Dried Pulla Chile Peppers
Inventory, 5 lbs : 2.98
This item was last sold on : 01/20/22
Dried Pulla chile peppers are a smaller varietal, averaging between 7 and 10 centimeters in length, and have a slender, slightly curved, and flattened shape tapering to a point. The pepper’s skin is semi-thin, glossy, wrinkled, and dark red to purple. Underneath the surface, the flesh is thin and brittle, sometimes showcasing a translucent appearance, and encases a central hollow cavity filled with many round and small, pale yellow seeds. Dried Pulla chile peppers emit a fruity aroma and have a sweet, fruity taste with licorice and cherry undertones. The chile peppers also contain a medium spice level, creating a sharp and sweet heat.
Dried Pulla chile peppers are available year-round.
Dried Pulla chile peppers, botanically classified as Capsicum annuum, are a Mexican pepper variety belonging to the Solanaceae or nightshade family. The peppers are known by the same name fresh or dried and grow on plants that can reach over one meter in height. Pulla chile peppers are most popularly dried and are left to mature on the plant to develop a full, rich flavor. The peppers are also known as Puya chile peppers and Jinta chile peppers, containing a moderate heat ranging from 5,000 to 8,000 SHU on the Scoville scale. Historically, Dried Pulla chile peppers have been used in Mexico as a flavor enhancer. The pepper’s fruity taste and medium spice level provide a complex, unique flavoring for a wide variety of savory and sweet preparations. It is important to note that Dried Pulla chile peppers resemble dried guajillo chile peppers and are often used as substitutes for one another in recipes, but Pulla chile peppers will contribute a more substantial, intense heat.
Dried Pulla chile peppers are an excellent source of vitamins A and C to strengthen the immune system, protect the cells against free radical damage, and reduce inflammation. The dried peppers are also a good source of fiber to regulate the digestive tract, B vitamins to contribute to overall energy levels and contain lower amounts of iron and magnesium.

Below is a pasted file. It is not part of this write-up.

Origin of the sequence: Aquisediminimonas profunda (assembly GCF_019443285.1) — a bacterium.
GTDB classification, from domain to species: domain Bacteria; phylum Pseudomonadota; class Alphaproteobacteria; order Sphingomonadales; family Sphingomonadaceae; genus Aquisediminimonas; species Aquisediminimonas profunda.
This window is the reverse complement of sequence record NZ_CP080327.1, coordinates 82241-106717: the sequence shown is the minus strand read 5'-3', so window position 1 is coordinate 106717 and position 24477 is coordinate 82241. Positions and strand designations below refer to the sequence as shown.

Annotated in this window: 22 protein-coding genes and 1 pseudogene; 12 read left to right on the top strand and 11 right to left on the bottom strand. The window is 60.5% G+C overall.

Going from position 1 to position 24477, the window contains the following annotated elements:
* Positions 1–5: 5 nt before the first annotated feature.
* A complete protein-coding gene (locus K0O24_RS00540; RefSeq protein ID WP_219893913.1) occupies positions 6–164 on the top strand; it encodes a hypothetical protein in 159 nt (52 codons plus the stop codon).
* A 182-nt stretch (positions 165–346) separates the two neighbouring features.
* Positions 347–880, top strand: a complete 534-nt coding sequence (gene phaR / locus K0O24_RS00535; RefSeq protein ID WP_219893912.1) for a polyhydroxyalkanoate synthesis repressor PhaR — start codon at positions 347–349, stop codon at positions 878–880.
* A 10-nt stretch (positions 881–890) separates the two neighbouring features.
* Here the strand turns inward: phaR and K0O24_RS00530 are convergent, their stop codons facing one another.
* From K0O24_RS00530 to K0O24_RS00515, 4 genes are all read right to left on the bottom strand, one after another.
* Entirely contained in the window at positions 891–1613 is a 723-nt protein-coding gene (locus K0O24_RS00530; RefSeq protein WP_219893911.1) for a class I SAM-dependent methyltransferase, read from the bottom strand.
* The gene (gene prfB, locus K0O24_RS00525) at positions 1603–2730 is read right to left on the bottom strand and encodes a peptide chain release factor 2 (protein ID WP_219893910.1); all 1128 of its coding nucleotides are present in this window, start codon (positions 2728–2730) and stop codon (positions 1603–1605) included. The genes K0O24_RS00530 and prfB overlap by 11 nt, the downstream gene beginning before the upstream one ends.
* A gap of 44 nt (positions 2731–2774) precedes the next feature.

Dried Pulla chile peppers are highly valued for their fruity flavor and moderate heat, slightly hotter than a jalapeno, and are well suited for a variety of fresh and cooked preparations. The peppers can be rehydrated or added directly into a recipe in flake or powder form. To rehydrate, the peppers should be toasted to develop a savory, smokey flavor and then soaked in water for 10 to 20 minutes. Once reconstituted, the peppers can be blended, pureed, or mashed into sauces such as mole or mixed into salsas, casseroles, soups, or stews. It is important to note that the soaking water does absorb flavoring from the pepper and can be used in broths as an added flavor layer. Pulla chile peppers also add a sharp spice note to dips, chutneys, and marinades. Dried Pulla chile peppers can be ground and sprinkled over roasted vegetables, shaken over pizza and pasta, or layered into burritos, tacos, and enchiladas. In addition to savory recipes, Dried Pulla chile peppers can be incorporated into desserts for added flavor and heat. They can also be combined into stir-fries and Chinese-style meat and vegetable dishes. Dried Pulla chile peppers pair well with meats such as veal, poultry, beef, pork, and fish, chocolate, vanilla, fruits such as strawberries, blueberries, and raspberries, bell peppers, corn, cilantro, coriander, legumes, and rice. Whole Dried Pulla chile peppers will keep 1 to 2 years when stored in a sealed container in a cool, dry, and dark place away from direct sunlight.
Cuisine in the state of Michoacán, Mexico, was added to the Representative List of Intangible Cultural Heritage by the United Nations Educational, Scientific, and Cultural Organization, or UNESCO. Michoacán was recognized for its work in preserving ancestral recipes, practices, and customs through community-wide cultivation, harvesting, and cooking of traditional ingredients. Pulla chile peppers are widely cultivated throughout Michoacán and are famously used in Pulla de Michoacán chile salsa, comprised of guajillo and Pulla peppers combined with tomatoes, tomatillos, garlic, and salt. The spicy condiment provides a fruity heat and is used as a table salsa, spooned over roasted meats, vegetables, and soups. The salsa is also popularly served with echepos, or corn tamales, or poured over cooked rice with cotija cheese.
Pulla chile peppers are native to the Central Valley of Mexico and have been growing wild since ancient times. The exact origins of the variety are unknown, but some experts theorize that they may have been a descendant of the guajillo chile. Today Pulla chile peppers are still cultivated in Mexico’s Central Valley and are also grown in several other states, including Jalisco and Michoacán, where the peppers are sold through local markets. Outside of Mexico, Dried Pulla chile peppers are produced in Peru and China and are grown in home gardens of pepper enthusiasts in the United States. Dried Pulla chile peppers are available through online retailers, specialty distributors, and Mexican and Latin grocers.
Recipes that include Dried Pulla Chile Peppers. One is easiest, three is harder.
|Weird Combinations||Southwest inspired homemade empanadas|
|Keep It Simple Foods||White Bean and Onion Soup with Pulla Chili Oil Croutons|